Professional BoatBuilder readers may remember Kiko Villalon from Dan Spurr’s 2008 article “Out of Cuba” (issue No. 114), which describes his journey from his homeland of Cuba to an indirect (and fascinating) path to the marine industry. Among many accomplishments, he played a significant role in the industry by founding Marine Concepts, believed to be America’s first dedicated tooling shop, in 1975.
Recently, Villalon, a longtime advocate for boating safety, was excited to meet a young inventor with a new idea for preventing propeller strikes—a problem Villalon has been working on for more than 40 years. In a novel approach, the inventor blunted the propeller by replacing sharp edges with an 8mm rod, instead of designing a new cover or propeller guard.
There is a caveat, said Villalon. Blunt edges are safer than sharp ones, but anything that strikes an object at high speeds is going to cause damage to that object (be it a person, manatee, or sea turtle). But, he said, most propeller strikes occur at low speeds, such as when people are swimming near a boat and it shifts into reverse.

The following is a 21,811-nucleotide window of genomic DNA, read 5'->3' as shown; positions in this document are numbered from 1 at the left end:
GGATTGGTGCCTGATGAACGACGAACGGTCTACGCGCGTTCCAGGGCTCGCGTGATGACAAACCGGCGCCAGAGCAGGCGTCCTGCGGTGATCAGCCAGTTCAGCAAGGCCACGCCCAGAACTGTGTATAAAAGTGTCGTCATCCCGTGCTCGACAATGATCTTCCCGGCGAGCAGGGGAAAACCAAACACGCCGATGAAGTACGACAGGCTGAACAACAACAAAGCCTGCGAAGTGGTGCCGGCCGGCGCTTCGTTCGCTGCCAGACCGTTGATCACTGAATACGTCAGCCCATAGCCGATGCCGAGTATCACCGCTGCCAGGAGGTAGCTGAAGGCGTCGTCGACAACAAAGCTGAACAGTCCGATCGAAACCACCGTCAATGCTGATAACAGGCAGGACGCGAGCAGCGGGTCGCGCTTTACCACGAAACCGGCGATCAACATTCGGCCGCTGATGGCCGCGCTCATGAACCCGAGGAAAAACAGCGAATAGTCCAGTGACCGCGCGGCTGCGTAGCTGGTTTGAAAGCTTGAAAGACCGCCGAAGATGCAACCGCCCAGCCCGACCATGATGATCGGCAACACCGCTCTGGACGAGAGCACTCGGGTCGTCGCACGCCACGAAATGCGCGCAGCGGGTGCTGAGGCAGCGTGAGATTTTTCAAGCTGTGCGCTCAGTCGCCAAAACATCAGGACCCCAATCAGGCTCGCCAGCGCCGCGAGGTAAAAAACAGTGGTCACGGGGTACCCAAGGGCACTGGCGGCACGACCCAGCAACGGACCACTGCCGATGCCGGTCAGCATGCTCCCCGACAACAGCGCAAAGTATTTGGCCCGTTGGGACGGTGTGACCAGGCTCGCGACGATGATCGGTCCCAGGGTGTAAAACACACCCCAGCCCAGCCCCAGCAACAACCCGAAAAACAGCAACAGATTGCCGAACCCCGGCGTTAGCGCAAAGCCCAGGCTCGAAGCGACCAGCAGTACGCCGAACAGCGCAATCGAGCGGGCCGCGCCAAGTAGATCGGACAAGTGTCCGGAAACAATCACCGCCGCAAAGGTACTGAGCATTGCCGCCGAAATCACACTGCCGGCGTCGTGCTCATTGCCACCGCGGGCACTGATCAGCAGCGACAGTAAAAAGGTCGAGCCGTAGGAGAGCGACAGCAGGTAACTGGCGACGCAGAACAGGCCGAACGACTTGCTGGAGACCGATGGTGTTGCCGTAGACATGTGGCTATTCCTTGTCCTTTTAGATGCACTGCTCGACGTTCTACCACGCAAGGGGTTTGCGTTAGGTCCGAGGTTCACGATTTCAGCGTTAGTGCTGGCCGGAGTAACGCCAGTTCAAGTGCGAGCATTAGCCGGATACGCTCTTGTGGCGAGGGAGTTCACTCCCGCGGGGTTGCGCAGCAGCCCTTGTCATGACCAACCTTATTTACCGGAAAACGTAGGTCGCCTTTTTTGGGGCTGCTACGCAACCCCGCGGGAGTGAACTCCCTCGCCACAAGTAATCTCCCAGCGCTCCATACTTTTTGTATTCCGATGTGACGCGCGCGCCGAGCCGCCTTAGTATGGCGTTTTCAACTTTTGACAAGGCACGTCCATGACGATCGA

Villalon shared the new propeller design at VriThink, an annual event in Amsterdam hosted by Vripack, where designers, naval architects, and boatbuilders present ideas they believe the greater world needs to know about. Following the Pecha Kucha format, each is about 5 minutes long with 20 slides. Watch the video of his presentation below:
To watch more videos and learn about this year’s event, to be held November 13, in Amsterdam, visit www.vripack.com/experience/vrithinks-night-out.